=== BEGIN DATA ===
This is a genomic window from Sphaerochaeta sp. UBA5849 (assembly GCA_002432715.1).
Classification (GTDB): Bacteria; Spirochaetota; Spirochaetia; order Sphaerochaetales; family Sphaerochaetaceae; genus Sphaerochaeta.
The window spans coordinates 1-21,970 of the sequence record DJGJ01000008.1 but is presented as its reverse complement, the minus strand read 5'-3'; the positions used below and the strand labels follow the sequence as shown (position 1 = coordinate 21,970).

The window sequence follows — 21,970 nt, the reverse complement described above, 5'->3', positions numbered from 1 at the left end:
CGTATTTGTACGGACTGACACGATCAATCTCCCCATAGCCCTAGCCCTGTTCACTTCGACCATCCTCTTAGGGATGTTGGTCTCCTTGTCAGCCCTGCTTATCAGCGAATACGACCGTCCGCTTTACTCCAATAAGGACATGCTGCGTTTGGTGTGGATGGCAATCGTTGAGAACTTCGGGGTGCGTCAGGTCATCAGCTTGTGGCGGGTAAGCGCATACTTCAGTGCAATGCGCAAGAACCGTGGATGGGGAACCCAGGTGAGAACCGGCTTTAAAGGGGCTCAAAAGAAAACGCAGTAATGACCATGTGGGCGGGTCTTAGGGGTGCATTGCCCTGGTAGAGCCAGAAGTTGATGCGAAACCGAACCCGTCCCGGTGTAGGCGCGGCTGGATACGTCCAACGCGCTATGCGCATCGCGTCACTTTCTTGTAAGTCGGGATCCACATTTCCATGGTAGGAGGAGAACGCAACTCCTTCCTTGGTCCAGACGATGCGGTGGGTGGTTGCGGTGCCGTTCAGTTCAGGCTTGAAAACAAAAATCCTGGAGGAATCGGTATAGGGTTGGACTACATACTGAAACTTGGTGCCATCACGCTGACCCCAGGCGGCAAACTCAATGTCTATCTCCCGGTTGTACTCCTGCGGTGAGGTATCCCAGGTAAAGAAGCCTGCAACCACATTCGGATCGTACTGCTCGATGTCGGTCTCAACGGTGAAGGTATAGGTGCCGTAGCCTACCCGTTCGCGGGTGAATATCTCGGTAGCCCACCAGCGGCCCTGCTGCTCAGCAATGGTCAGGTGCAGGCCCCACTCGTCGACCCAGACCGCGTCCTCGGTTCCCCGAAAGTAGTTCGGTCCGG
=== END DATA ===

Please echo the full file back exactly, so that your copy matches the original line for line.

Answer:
This is a genomic window from Sphaerochaeta sp. UBA5849 (assembly GCA_002432715.1).
Classification (GTDB): Bacteria; Spirochaetota; Spirochaetia; order Sphaerochaetales; family Sphaerochaetaceae; genus Sphaerochaeta.
The window spans coordinates 1-21,970 of the sequence record DJGJ01000008.1 but is presented as its reverse complement, the minus strand read 5'-3'; the positions used below and the strand labels follow the sequence as shown (position 1 = coordinate 21,970).

The window sequence follows — 21,970 nt, the reverse complement described above, 5'->3', positions numbered from 1 at the left end:
CGTATTTGTACGGACTGACACGATCAATCTCCCCATAGCCCTAGCCCTGTTCACTTCGACCATCCTCTTAGGGATGTTGGTCTCCTTGTCAGCCCTGCTTATCAGCGAATACGACCGTCCGCTTTACTCCAATAAGGACATGCTGCGTTTGGTGTGGATGGCAATCGTTGAGAACTTCGGGGTGCGTCAGGTCATCAGCTTGTGGCGGGTAAGCGCATACTTCAGTGCAATGCGCAAGAACCGTGGATGGGGAACCCAGGTGAGAACCGGCTTTAAAGGGGCTCAAAAGAAAACGCAGTAATGACCATGTGGGCGGGTCTTAGGGGTGCATTGCCCTGGTAGAGCCAGAAGTTGATGCGAAACCGAACCCGTCCCGGTGTAGGCGCGGCTGGATACGTCCAACGCGCTATGCGCATCGCGTCACTTTCTTGTAAGTCGGGATCCACATTTCCATGGTAGGAGGAGAACGCAACTCCTTCCTTGGTCCAGACGATGCGGTGGGTGGTTGCGGTGCCGTTCAGTTCAGGCTTGAAAACAAAAATCCTGGAGGAATCGGTATAGGGTTGGACTACATACTGAAACTTGGTGCCATCACGCTGACCCCAGGCGGCAAACTCAATGTCTATCTCCCGGTTGTACTCCTGCGGTGAGGTATCCCAGGTAAAGAAGCCTGCAACCACATTCGGATCGTACTGCTCGATGTCGGTCTCAACGGTGAAGGTATAGGTGCCGTAGCCTACCCGTTCGCGGGTGAATATCTCGGTAGCCCACCAGCGGCCCTGCTGCTCAGCAATGGTCAGGTGCAGGCCCCACTCGTCGACCCAGACCGCGTCCTCGGTTCCCCGAAAGTAGTTCGGTCCGG